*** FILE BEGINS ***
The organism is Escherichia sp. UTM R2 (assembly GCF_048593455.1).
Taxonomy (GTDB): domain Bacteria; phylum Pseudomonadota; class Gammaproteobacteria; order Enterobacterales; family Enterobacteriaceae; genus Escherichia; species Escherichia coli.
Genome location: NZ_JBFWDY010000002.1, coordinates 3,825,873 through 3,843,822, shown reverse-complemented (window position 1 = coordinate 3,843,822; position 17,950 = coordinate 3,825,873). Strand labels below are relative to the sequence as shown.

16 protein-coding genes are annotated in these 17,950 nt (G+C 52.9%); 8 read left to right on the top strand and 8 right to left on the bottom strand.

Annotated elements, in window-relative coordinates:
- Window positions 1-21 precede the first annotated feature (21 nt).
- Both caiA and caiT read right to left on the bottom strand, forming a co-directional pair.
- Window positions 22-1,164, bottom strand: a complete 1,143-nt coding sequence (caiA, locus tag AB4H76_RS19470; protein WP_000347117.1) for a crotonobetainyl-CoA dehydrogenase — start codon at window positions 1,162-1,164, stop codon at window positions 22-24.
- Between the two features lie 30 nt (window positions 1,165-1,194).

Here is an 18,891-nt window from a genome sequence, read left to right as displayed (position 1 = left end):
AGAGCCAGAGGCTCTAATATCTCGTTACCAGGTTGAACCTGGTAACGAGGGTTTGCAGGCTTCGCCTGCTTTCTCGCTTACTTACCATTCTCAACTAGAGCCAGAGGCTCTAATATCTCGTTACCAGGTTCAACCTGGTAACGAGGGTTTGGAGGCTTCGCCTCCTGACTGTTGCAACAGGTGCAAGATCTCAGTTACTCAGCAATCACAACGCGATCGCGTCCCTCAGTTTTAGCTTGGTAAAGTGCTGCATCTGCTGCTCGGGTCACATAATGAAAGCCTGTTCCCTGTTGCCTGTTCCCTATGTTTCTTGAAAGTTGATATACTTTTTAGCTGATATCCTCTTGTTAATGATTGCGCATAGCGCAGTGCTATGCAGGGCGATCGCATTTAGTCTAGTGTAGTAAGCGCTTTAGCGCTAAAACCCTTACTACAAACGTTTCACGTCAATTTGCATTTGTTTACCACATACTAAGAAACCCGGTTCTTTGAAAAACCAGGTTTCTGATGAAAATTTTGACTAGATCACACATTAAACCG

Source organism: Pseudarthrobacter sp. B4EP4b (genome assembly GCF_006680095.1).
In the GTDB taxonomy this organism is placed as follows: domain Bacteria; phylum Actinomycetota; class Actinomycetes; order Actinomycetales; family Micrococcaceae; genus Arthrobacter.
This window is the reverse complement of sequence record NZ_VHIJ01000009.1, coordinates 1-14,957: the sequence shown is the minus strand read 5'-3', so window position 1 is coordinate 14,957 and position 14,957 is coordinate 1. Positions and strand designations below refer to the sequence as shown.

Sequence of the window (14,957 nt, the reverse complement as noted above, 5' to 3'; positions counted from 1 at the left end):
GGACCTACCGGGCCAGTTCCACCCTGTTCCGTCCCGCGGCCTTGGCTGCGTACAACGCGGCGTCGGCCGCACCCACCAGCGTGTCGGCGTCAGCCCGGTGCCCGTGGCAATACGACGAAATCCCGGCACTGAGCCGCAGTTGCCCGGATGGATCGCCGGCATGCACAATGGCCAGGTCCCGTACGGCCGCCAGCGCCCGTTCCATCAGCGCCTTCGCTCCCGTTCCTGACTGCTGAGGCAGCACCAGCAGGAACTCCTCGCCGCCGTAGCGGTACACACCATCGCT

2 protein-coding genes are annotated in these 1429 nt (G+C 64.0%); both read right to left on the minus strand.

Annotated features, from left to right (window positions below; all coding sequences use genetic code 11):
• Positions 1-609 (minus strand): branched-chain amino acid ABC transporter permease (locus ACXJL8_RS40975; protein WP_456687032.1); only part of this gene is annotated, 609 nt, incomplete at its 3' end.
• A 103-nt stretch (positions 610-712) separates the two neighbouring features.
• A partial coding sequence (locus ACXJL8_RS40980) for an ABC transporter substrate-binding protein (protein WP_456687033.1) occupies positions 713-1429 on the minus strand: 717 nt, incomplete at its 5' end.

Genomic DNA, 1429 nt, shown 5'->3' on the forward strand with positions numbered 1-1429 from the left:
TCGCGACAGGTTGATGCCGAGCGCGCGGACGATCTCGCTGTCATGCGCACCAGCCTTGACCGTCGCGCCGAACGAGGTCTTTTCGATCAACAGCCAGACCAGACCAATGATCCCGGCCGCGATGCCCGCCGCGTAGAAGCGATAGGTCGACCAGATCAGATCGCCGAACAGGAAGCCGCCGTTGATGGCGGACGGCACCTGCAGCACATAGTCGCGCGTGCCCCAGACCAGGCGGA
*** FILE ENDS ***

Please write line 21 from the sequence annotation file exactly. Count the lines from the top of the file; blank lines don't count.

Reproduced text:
• A partial coding sequence (locus ACXJL8_RS40980) for an ABC transporter substrate-binding protein (protein WP_456687033.1) occupies positions 713-1429 on the minus strand: 717 nt, incomplete at its 5' end.